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Enhancing critical care with a focus on data

Frank Gulitz, CIO, Mobile Health AG and Roshan Shetty, VP & Head, Life Sciences and Healthcare for EMEA at Infosys, discuss the healthcare transformation triggered by Covid-19, and the changing healthcare ecosystem.

Highlights

  • The cultural change in the in-clinic treatment, as well as out-clinic treatment will take time
  • High-quality standardization of the ecosystem, especially that of data, is crucial for better healthcare
  • There is a need of a collaboration model between needs of the patients, as well as the need on the physicians’ side.

Industries across the board have been jolted into a new reality created by Covid-19. This is especially true for the healthcare sector, which has had to react faster than others. Organizations across the world are working to find solutions not only for Covid-19, but the various critical care needs in the healthcare space.

Roshan Shetty, VP & Head, Life Sciences and Healthcare for EMEA at Infosys, caught up with Frank Gulitz, CIO, Mobile Health AG, to talk about the transformation triggered by the pandemic, the future of healthcare, and their new platform, Consilium Care.

Mobile Health AG was founded in 2014, and works towards minimizing patient and care giver challenges along the cancer patient-journey.

While speaking about pandemic as a trigger, Gulitz praised the Governments’ quick response, and the creation and use of some good applications during the pandemic.

“Government was reacting very fast to using new media, and new applications to track COVID-19,” he says, however adding that the culture of healthcare would take some time to change.

“I think the major issue which we have been facing is that all this good work will be phasing down because the cultural change in the in-clinic treatment, as well as out-clinic treatment will still take some time,” he says.

The CIO of the Switzerland-based Health Tech startup also calls for high-quality standardization of the ecosystem. Especially the standardization of the data, which, according to him, is limited at the moment.

“So, we will have a lot of data where data scientists have to do a lot of work to get this thing done and use it for the future,” he notes.

Going ahead, says Gulitz, Internet of Things (IoT), as well as wearable devices will change how people manage their health, as well as managing their diagnosis and sicknesses. He says that gathering all the data, and getting the right output for physicians, patients, as well as caregivers, would give a better insight into predictions around health and wellness.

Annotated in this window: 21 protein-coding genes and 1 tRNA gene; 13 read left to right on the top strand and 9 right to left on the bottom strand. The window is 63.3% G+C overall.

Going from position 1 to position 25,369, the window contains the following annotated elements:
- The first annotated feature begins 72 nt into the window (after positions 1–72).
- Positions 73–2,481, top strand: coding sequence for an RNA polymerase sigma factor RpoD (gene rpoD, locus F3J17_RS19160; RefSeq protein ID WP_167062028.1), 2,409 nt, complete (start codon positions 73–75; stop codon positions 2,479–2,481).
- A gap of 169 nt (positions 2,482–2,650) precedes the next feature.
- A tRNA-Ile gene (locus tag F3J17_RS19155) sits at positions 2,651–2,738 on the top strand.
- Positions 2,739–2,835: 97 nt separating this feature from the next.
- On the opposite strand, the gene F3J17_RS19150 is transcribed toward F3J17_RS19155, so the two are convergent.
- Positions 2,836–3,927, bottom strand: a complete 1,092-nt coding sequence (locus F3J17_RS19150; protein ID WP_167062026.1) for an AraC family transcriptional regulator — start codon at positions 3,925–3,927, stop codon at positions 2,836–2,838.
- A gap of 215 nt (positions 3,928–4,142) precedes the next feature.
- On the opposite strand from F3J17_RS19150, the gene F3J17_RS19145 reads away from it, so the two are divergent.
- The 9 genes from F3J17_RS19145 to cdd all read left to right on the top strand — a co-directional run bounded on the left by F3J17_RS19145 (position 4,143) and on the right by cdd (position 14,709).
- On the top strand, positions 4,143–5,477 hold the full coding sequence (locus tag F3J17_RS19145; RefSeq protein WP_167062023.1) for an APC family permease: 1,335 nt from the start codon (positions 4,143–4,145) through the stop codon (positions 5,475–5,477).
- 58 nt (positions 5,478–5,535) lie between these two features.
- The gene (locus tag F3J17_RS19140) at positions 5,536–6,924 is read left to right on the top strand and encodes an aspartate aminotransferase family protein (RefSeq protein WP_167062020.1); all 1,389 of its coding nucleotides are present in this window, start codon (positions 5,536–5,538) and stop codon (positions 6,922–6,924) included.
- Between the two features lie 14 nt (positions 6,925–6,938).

“It is tremendously important that we are starting to find really the right standard to exchange the data between each other for the better good of the patient,” says Gulitz.

The platform, Consilium Care, aims to help cancer patients in managing the therapy and the therapy outcomes, in which Infosys is the technology partner.

“(It) is all coming from the area that we recognized that a patient who was going under cancer treatment has a tremendous need to document themselves around how they feel… the symptoms behind it,” says Gulitz, adding that the platform came to be as a result of the need of a collaboration model between needs of the patients, as well as the need on the physician side.

“We came up with the idea that a patient will get an early alert if something from a symptom perspective is looking into an area that doesn't look very well. And (the patient) should see (their) physician earlier than planned,” says Gulitz.

He says that they plan a global rollout for the platform, beginning with the Swiss patients, as well as the clinics to enhance the fitness of the patients.

He also notes that one of the aims is to create the right data, and amounts of data, to start inducting predictive analytics into oncology to optimize treatments against medication, and medication against symptoms.

He suggests that the regulators can play a crucial role here in easing the gathering of non-invasive data, also adding that a patient’s ability to choose who they share their data with, and for what purpose is needed.

“And only then technology can make an impact,” he says adding how data could not only help in making the diagnosis better, but also make the cost for the diagnosis better. All this, keeping the goodness of the patient in mind.

“This discussion, we know it will take a while. But I'm really looking for an ecosystem of disruptive thinkers in the health system which will cooperate with each other,” says Gulitz.

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